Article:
You're painted merciful, and friends to innocence: , Nay, at each word, that my distraction uttered, If so, then why these plagues upon my head? My heart recoiled, and 'twas half death to speak Pol. Blame not the heavens; here lies thy fate,

them. Castalio;

Mon. Now, my Castalio, the most dear of men, They're not the gods, 'tis Polydore has wronged Wilt thou receive pollution to thy bosom, thee;

And close the eyes of one, that has betrayed thee? I've stained thy bed; thy spotless marriage joys Cast. Oh, I'm the unhappy wretch, whose curHave been polluted by thy brother's lust.

sed fate Cast. By thee!

Has weighed thee down into destruction with Pol. By me, last night, the horrid deed

him, Was done, when all things slept but rage and Why then, thus kind to me? incest.

Non. When I'm laid low i'th' grave, and quite Cast. Now, where's Monimia? Oh!

forgotten,

May'st thou be happy in a fairer bride;
Enter MONIMIA.

But none can ever love thee like Monimia.
Mon. I'm here, who calls me?

When I am dead, as presently I shall be, Methought I heard a voice,

(For the grim tyrant grasps my heart already) Sweet as the shepherd's pipe upon the mountains, Speak well of me; and, if thou find ill tongues When all his little flock's at feed before him. Too busy with my fame, don't hear me wronged; But what means this? Here's blood.

'Twill be a noble justice to the memory Cust. Ay, brother's blood.

Of a poor wretch, once honoured with thy love. Art thou prepared for everlasting pains ? How my head swims ! 'tis very dark. GoodPol. Oh, let me charge thee, by the eternal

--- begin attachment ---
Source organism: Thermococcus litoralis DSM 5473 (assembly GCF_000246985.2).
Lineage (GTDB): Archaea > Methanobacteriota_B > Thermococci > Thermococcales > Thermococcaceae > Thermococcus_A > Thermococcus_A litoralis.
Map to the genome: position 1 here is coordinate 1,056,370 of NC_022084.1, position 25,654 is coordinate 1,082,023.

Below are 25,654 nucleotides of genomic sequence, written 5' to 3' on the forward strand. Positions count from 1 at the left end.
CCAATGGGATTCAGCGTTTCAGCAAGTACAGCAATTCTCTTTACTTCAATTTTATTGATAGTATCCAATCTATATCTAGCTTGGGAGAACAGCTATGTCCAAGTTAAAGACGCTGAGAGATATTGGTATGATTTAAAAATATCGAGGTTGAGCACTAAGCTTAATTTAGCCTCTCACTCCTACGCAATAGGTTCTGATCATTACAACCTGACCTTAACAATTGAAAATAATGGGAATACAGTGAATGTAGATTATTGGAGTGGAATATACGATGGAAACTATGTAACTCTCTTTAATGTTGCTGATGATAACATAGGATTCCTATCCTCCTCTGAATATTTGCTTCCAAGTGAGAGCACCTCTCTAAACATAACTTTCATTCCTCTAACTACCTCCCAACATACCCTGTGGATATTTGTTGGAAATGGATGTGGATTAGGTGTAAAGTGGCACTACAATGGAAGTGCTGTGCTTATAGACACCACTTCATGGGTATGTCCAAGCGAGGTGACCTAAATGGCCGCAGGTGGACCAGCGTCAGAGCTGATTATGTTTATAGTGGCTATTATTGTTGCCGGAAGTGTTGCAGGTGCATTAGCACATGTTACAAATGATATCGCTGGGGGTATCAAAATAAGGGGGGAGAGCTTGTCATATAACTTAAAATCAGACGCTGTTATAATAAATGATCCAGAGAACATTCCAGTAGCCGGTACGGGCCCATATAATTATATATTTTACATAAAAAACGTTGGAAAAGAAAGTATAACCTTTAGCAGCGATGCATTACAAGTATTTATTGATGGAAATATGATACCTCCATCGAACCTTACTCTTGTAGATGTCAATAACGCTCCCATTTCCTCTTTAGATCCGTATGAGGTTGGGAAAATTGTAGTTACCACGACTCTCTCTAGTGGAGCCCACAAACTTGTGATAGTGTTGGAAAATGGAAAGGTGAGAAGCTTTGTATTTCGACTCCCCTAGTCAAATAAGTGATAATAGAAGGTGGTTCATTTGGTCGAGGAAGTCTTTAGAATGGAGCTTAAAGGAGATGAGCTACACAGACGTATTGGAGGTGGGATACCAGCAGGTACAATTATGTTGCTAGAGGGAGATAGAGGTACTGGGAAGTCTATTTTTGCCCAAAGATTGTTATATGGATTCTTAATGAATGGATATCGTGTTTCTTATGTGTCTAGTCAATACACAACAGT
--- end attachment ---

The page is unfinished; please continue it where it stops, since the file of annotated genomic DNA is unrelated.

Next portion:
night.

(Dics. justice,

Cast. If I survive thee—what a thought was Hurt not her tender life!

that? Cast. Not kill her? Rack me,

Thank heaven, I go prepared against that curse. Ye powers above, with all your choicest torments, Horror of mind, and pains yet uninvented,

EnterCHAMONT, disarmed and seized by ACASTO If I not practise cruelty upon her,

and Servants. And wreak revenge some way yet never known. Chu, Gape hell, and swallow me to quick darnMon. That task myself have finished; I shall

nation, die

If I forgive your house ! if I not live Before we part; I have drank a healing draught An everlasting plague to thee, Acasto, For all my cares, and never more shall wrong And all thy race! Ye've overpowered me now; thee.

But hear me, Heaven !-Ah, here's a scene of Pol. O she's innocent!

death! Cust. Tell me that story,

My sister, my Monimia breathless !-Now, And thou wilt make a wretch of me indeed. Ye

powers above, if have justice, strike, Pol. Hadst thou, Castalio, used me like a Strike bolts through me, and through the cursed friend,

Castalio! This ne'er had happened ; badst thou let me Acast. My Polydore! know

Pol. Who calls ? Thy marriage, we had all now met in joy ;

Acast. How com'st thou wounded ? But, ignorant of that,

Cast. Stand off, thou hot-brained, boisterous, Hearing the appointment made, enraged to think